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Re: C-pointers from Mathematica

  • To: mathgroup at smc.vnet.net
  • Subject: [mg112974] Re: C-pointers from Mathematica
  • From: Albert Retey <awnl at gmx-topmail.de>
  • Date: Sat, 9 Oct 2010 06:33:01 -0400 (EDT)
  • References: <i8mlt4$h87$1@smc.vnet.net>

Hi,

> I want to use Mathematica to transform a nonlinear PDE to its equivalent
> finite difference expression under a particular discretization scheme, and
> finally export the result to a C source file.
> I manage to do the first part of the job but the problem arrives when
> translating Mathematica variable to C-program pointers.
> 
> I want to transform T[x] -> * (profile + i), meaning that the value of "T"
> at point "x" (inside Mathematica) is equivalent to the "i-th" value in
> pointer "profile" (inside file.c).
> Because Mathematica doesn't allow me to use the C-pointer sign * that way, I
> thought replacing T[x] by a string would solve the problem (
> T[x]->"*(profile+i)" ) but this does not work because, as soon as I apply
> CForm to the result, the string symbol "..." is kept inside the expression I
> would like to write in file.c :
> 
> T[x]/.T[x] -> "*(profile+i)"
> CForm[%]
>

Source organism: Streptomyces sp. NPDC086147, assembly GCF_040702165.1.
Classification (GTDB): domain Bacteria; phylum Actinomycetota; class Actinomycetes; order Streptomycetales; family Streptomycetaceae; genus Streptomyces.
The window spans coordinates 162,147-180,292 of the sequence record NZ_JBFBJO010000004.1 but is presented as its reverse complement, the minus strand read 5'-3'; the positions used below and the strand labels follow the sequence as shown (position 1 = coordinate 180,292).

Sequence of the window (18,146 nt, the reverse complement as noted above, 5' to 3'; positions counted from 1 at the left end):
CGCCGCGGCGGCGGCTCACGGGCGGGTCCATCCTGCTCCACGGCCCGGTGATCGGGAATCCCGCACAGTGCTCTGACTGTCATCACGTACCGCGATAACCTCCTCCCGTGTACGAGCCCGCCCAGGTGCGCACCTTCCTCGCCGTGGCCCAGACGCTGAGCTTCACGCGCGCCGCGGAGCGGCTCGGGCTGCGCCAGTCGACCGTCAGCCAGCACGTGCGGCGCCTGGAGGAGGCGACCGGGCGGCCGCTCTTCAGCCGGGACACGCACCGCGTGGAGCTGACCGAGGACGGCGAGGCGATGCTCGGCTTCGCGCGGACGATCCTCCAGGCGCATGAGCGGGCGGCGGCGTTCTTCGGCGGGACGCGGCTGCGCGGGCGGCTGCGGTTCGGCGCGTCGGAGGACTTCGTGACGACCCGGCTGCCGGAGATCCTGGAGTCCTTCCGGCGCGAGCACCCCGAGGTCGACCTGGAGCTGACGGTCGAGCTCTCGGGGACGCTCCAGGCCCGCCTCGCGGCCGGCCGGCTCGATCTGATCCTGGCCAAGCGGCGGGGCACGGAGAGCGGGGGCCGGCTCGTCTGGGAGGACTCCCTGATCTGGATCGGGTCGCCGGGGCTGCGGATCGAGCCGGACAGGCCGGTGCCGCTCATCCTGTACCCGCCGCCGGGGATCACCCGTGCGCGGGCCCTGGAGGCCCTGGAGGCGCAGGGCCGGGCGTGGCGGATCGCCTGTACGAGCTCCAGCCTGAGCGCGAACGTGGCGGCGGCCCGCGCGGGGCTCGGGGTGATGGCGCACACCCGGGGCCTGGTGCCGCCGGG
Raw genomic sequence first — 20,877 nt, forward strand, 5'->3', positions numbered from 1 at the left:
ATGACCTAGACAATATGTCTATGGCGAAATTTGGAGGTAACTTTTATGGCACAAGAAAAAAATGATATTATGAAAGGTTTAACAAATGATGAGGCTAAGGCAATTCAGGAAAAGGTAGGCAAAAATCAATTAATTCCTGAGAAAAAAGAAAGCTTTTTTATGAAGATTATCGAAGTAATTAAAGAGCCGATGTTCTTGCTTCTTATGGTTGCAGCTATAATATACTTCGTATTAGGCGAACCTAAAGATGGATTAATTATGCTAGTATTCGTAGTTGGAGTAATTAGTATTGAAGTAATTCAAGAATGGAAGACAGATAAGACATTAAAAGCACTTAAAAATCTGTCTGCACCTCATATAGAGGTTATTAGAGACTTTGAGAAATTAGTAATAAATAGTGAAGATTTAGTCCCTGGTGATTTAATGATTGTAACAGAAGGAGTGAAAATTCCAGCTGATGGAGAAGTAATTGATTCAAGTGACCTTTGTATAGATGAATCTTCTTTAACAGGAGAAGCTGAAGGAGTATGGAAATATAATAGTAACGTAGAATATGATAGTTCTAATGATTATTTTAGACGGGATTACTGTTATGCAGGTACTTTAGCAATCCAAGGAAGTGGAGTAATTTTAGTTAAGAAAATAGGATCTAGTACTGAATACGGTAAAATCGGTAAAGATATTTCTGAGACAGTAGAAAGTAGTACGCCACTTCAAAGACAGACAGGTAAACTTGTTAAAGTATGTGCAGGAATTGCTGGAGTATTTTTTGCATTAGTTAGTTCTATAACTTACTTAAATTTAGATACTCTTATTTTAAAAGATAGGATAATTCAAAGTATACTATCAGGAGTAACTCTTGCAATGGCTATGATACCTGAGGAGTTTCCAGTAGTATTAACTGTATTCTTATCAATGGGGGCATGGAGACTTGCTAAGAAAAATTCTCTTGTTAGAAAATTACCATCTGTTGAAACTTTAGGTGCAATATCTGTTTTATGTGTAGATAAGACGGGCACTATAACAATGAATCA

> Does anyone know how to overcome this difficulty?

I have done similar things, and for everything where the syntax is just
not available in Mathematica, I found it easiest to work with string
pattern matching of the resulting code. Here is an example:

expr = T[5] - T[4]

StringReplace[
 ToString[CForm[expr]],
 {
  "T(" ~~ x : (Except[")"] ..) ~~ ")" :> "*(profile + " <> x <> ")"
  }
 ]

On the other hand I don't really see that why you want to address your
array with pointer arithmetic, from all I remember from C you could just
as well use array syntax, which would probably be easier generated from
a Mathematica expression -- and create C code that is easier to
read/debug. Here is an example of that approach (you need to change T[x]
to T[[x]] to get T[x] instead of T(x) in CForm):

CForm[expr /. T[x_] :> T[[x]]]

You might want to suppress the warning messages with Quiet or by
preventing the evaluation of the expression with something like this:

CForm[Apply[HoldForm,{expr}] /. T[x_] :> T[[x]]]


hth,

albert


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